Jack Goldstone, U.S. well-known sociologist and professor in the School of Public Policy at George Mason University, believes that although Russians “have indeed been discouraged”, the upcoming mayoral election in Moscow “does provide an opportunity for peaceful change, and people are likely to take advantage of it.”
“The authorities’ decision to free Navalny seems to set the stage for a fair and peaceful election,” he told Russia Direct. “However, having raised the hopes for having such an election, if Navalny is sentenced or otherwise prevented from participating in the election that would likely bring another round of street protests in Moscow.”
“People will shape their action to the possibilities that are available, and in response to the actions of the authorities,” he explains. “If the authorities have foreclosed peaceful avenues for change, people will protest on the streets until the costs of doing so are too great."
Prominent Russian political expert and journalist Georgy Bovt interprets the conclusion of the Kryshtanovskaya report critically. He argues that young Russians have not been too active in taking to the streets to protest.
“What we called the outbreak of the 2011-2012 protest movement is a one-time phenomenon,” he explains. “So far, the young generation shows no significant interest in politics. Regarding the older generation, I wouldn’t exaggerate their political involvement as well. Now there is not enough of a basis to talk about mass protests in Russia, although we witness public indignation for various reasons from time to time.”
Bovt explains that people switched to their private life after the disappointment in their political potential: They understand that don’t have any impact on politics and refuse to participate in it.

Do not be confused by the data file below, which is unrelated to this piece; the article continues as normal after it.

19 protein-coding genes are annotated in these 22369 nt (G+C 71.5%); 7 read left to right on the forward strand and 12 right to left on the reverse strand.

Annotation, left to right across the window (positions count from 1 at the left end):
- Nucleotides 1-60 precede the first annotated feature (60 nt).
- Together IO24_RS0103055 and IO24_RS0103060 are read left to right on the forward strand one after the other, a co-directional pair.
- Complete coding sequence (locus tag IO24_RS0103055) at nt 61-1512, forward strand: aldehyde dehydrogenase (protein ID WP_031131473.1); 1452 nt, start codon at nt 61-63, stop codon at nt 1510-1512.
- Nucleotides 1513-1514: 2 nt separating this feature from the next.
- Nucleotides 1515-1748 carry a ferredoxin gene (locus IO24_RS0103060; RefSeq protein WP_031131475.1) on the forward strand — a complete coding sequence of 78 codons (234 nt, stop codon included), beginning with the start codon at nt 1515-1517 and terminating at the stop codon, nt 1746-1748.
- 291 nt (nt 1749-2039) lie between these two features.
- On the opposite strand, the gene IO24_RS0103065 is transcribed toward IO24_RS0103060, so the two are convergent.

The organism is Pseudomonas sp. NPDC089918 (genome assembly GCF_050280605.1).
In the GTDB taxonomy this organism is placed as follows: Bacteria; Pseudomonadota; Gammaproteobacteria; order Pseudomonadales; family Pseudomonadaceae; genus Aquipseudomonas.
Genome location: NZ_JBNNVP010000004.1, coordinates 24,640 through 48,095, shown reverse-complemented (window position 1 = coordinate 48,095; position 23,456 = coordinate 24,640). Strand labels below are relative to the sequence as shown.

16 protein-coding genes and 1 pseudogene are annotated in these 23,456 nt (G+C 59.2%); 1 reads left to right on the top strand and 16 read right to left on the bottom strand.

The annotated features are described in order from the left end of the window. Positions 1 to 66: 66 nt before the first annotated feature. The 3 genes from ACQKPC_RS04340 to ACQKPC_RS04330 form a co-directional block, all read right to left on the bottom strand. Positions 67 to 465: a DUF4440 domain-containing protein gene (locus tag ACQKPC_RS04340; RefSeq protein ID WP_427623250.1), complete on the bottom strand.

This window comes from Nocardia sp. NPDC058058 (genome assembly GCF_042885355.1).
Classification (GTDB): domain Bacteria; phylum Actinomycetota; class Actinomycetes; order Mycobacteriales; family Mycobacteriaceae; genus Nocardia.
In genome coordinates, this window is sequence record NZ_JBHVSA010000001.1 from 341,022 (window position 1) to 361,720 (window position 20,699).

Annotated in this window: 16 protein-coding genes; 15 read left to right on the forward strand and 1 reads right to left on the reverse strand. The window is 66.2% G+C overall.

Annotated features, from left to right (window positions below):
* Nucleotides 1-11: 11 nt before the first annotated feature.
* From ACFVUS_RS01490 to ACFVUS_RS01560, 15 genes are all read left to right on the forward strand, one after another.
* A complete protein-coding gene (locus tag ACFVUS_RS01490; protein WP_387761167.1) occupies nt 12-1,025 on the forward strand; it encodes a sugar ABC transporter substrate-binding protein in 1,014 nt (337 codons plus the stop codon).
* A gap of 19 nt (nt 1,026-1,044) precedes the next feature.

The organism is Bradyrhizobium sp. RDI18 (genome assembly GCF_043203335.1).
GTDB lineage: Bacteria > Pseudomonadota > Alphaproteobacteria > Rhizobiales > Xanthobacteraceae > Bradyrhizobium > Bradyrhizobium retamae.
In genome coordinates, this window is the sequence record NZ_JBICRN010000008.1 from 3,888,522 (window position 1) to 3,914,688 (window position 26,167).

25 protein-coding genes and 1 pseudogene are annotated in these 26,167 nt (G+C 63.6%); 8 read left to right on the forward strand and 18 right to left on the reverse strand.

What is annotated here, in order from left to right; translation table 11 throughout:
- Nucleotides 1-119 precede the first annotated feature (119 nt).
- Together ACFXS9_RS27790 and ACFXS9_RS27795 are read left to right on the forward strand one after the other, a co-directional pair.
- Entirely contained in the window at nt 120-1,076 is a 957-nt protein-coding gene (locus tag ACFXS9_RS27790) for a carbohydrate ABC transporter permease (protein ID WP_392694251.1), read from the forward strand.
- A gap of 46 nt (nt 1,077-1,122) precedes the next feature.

“They don’t believe in their power and withdraw into themselves,” Bovt says. “I would call this a protest – it is ‘gut-level’ indignation.”
Less numerous, but more radical and tougher
At the same time, the Kryshtanovskaya report argues that the opposition is becoming largely professionalized, forming a nucleus that brings together the most vocal and vigorous opponents of the current regime.
Infographic by Natalia Mikhailenko. Source: Kryshtanovskaya Lab
The nucleus of the protest brings together about 8,000-10,000 people who are highly motivated to participate in protests further.
As a matter of fact, almost “all the members of ‘the nucleus of the protest’ have made their choice: Two-thirds have decided to lean only on their moral values” without relying on a leader who could consolidate them, the report says.
In contrast, Bovt raises questions about the existence of “the nucleus of the opposition.” According to him, it’s impossible to talk about a true nucleus without unity within the opposition and a leader.
“There is no nucleus in the [opposition],” he says. “These people are not united; it’s every man for himself.”
Though being less united, the opposition is becoming more radicalized, intolerant toward the authorities and too reluctant to offer a compromise. The opposition calls for “civil disobedience” and “a tough confrontation with police,” as well as “the seizure of government bodies,” the report reads.
Minchenko echoes this view, pointing out Navalny’s experience. According to him, Navalny aims at bringing together “a less numerous, but a more radical and fanatic audience.”